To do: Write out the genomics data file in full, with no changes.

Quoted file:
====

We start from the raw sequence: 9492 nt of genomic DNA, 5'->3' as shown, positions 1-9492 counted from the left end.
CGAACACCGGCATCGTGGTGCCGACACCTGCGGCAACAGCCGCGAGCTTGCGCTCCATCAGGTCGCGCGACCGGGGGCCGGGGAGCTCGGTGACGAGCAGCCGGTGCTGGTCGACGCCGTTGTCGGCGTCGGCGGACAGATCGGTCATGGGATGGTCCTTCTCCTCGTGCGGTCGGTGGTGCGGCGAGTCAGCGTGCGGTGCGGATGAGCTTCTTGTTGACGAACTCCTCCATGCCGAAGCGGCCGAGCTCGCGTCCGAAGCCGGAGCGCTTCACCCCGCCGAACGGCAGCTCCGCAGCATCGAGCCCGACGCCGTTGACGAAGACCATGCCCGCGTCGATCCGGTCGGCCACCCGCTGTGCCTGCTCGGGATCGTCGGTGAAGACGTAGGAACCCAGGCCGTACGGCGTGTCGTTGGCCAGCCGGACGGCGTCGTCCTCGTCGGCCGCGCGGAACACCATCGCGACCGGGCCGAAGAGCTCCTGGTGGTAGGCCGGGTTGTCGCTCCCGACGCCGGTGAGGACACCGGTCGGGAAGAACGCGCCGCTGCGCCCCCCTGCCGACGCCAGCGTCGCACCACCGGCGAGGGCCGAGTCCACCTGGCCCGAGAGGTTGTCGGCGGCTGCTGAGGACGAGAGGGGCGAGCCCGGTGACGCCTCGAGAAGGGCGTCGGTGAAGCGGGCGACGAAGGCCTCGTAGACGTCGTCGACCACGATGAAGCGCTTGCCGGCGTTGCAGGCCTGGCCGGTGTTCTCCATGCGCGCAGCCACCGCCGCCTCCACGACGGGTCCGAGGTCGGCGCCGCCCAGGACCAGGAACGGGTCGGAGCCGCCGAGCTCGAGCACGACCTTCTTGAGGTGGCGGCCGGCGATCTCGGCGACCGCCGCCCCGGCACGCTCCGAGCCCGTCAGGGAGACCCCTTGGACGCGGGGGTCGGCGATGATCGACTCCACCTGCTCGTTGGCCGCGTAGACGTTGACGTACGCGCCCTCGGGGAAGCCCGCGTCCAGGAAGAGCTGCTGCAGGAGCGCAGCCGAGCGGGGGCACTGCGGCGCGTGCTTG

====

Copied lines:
We start from the raw sequence: 9492 nt of genomic DNA, 5'->3' as shown, positions 1-9492 counted from the left end.
CGAACACCGGCATCGTGGTGCCGACACCTGCGGCAACAGCCGCGAGCTTGCGCTCCATCAGGTCGCGCGACCGGGGGCCGGGGAGCTCGGTGACGAGCAGCCGGTGCTGGTCGACGCCGTTGTCGGCGTCGGCGGACAGATCGGTCATGGGATGGTCCTTCTCCTCGTGCGGTCGGTGGTGCGGCGAGTCAGCGTGCGGTGCGGATGAGCTTCTTGTTGACGAACTCCTCCATGCCGAAGCGGCCGAGCTCGCGTCCGAAGCCGGAGCGCTTCACCCCGCCGAACGGCAGCTCCGCAGCATCGAGCCCGACGCCGTTGACGAAGACCATGCCCGCGTCGATCCGGTCGGCCACCCGCTGTGCCTGCTCGGGATCGTCGGTGAAGACGTAGGAACCCAGGCCGTACGGCGTGTCGTTGGCCAGCCGGACGGCGTCGTCCTCGTCGGCCGCGCGGAACACCATCGCGACCGGGCCGAAGAGCTCCTGGTGGTAGGCCGGGTTGTCGCTCCCGACGCCGGTGAGGACACCGGTCGGGAAGAACGCGCCGCTGCGCCCCCCTGCCGACGCCAGCGTCGCACCACCGGCGAGGGCCGAGTCCACCTGGCCCGAGAGGTTGTCGGCGGCTGCTGAGGACGAGAGGGGCGAGCCCGGTGACGCCTCGAGAAGGGCGTCGGTGAAGCGGGCGACGAAGGCCTCGTAGACGTCGTCGACCACGATGAAGCGCTTGCCGGCGTTGCAGGCCTGGCCGGTGTTCTCCATGCGCGCAGCCACCGCCGCCTCCACGACGGGTCCGAGGTCGGCGCCGCCCAGGACCAGGAACGGGTCGGAGCCGCCGAGCTCGAGCACGACCTTCTTGAGGTGGCGGCCGGCGATCTCGGCGACCGCCGCCCCGGCACGCTCCGAGCCCGTCAGGGAGACCCCTTGGACGCGGGGGTCGGCGATGATCGACTCCACCTGCTCGTTGGCCGCGTAGACGTTGACGTACGCGCCCTCGGGGAAGCCCGCGTCCAGGAAGAGCTGCTGCAGGAGCGCAGCCGAGCGGGGGCACTGCGGCGCGTGCTTG